The Gilmore Girls Season Five box set resides in a very feminine box. You know, the kind of box little girls see in stores and instantly think, “I could keep jewelery in that!” And this is not a bad thing; the WB has successfully marketed Gilmore Girls to women, both young and old, over the course of the show’s now six-year run. The problem with this marketing tactic, however, is it fails to show just how wonderfully accessible Gilmore Girls actually is. Often, when a person first reacts to the premise of the show – a single mother raises the child she gave birth to at age sixteen, in an oddball, picturesque New England town – they assume that it will be filled with tearful moments as the younger lead character gets her period and so on and so forth. But those who actually take the time to watch and consider the show will have entered into the chosen ranks of viewers who have discovered one of the cleverest shows on TV today.
And frankly, there’s never been a better time to discover Gilmore Girls than season five. Recovering magnificently from the soap opera slump of the last few years, this is where creator Amy Sherman-Palladino and her executive producer husband Daniel got back into stride. For those who follow the show, we open season five with senior Gilmore Girl Lorelai (Lauren Graham) embarking on a new romance with her bestubbled friend Luke (Scott Patterson), thus ending the infuriating will-they/won’t-they plotline that came to dominate seasons three and f0ur. With this weight off the viewer’s long-suffering shoulders, we’re free to rediscover the things that made us fall for this show in the first place. Those things – to wit, the memorable supporting cast of characters, the razor-sharp pop culture references, and of course the effortless repartee between Graham and “daughter” Rory (Sisterhood of the Traveling Pants‘ Alexis Bledel) – are in ready supply on this set. Great moments abound, from a deadpan cameo by writer Norman Mailer (!) to the rightfully revered hundredth episode “You Jump, I Jump, Jack,” which feels almost cinematic in its beautifully crafted whimsy. Even the fictional town of Stars Hollow, Connecticut itself shines once again, no longer just a backdrop for its residents’ increasingly convoluted love lives: watch for an episode when thirty-something town eccentric Kirk (Sean Gunn) gets the lead in an elementary school production of The Fiddler on the Roof and approaches the role with a ludicrous, Brando-esque attention to detail.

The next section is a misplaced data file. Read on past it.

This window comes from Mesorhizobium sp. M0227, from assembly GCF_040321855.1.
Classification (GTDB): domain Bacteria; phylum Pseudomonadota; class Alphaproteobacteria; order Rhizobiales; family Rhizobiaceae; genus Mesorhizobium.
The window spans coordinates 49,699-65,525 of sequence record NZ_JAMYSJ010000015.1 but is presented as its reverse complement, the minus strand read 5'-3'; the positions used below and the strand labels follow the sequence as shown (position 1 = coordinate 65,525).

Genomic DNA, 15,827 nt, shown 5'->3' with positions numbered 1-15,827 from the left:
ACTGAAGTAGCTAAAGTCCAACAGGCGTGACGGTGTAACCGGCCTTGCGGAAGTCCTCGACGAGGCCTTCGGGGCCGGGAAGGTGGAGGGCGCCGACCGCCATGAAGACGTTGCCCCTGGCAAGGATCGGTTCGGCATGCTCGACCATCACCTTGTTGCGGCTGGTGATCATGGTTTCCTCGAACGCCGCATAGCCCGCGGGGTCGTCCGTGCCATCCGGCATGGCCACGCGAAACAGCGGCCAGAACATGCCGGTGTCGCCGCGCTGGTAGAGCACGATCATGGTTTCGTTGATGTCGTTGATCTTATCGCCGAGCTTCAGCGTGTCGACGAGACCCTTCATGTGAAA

Of course, if you haven’t watched the show all this praise is likely to fly right over your head, and unfortunately that’s the nature of a show like this. Too much has happened in the first four seasons of Gilmore Girls to justify my recommending season five to neophytes – even if one is perfectly able to watch these episodes out of context and still revel in their clever dialogue (the WB calls ‘em “Gilmore-isms”) and artful balance between comedy and drama. There’s also the simple matter that, cult popularity aside, Gilmore Girls remains something of an acquired taste; I’ve run into more than a few people who found the “quirkiness” of its characters forced, the speed of the dialogue disorienting (it’s been spoofed, briefly, on Family Guy, though the prize for best self-knowing reference goes to an episode where Lorelai sits down to watch an old film noir and remarks, “They talk so fast in these movies”). But for already-converted fans of the show, as well as the adventurous newcomer – preferably one with a subscription to Netflix or a patience with reruns – this set is damned near perfect. After all, how many other shows can boast ex-Skid Row frontman Sebastian Bach as a recurring cast member? Not the fucking O.C., that’s for sure.
[This DVD edition of Gilmore Girls also includes a commentary track by Amy Sherman and Daniel Palladino (only one, on "You Jump, I Jump, Jack"), a featurette and behind-the-scenes documentary on the 100th episode, as well as a look back at the "seasons' wittiest wordplay moments" - all of which might be fun for hardcore fans, but frankly is just icing on the cake. The best thing about this set, hands down, is just having all these great episodes in one, attractively-packaged place. And even if the video quality isn't quite up to par with the stunning Desperate Housewives season one box, it's still more than enough to make this collection a worthy purchase.]
Reviewed by Megan Giddings and Zach Hoskins
This review is also posted on The Modern Pea Pod.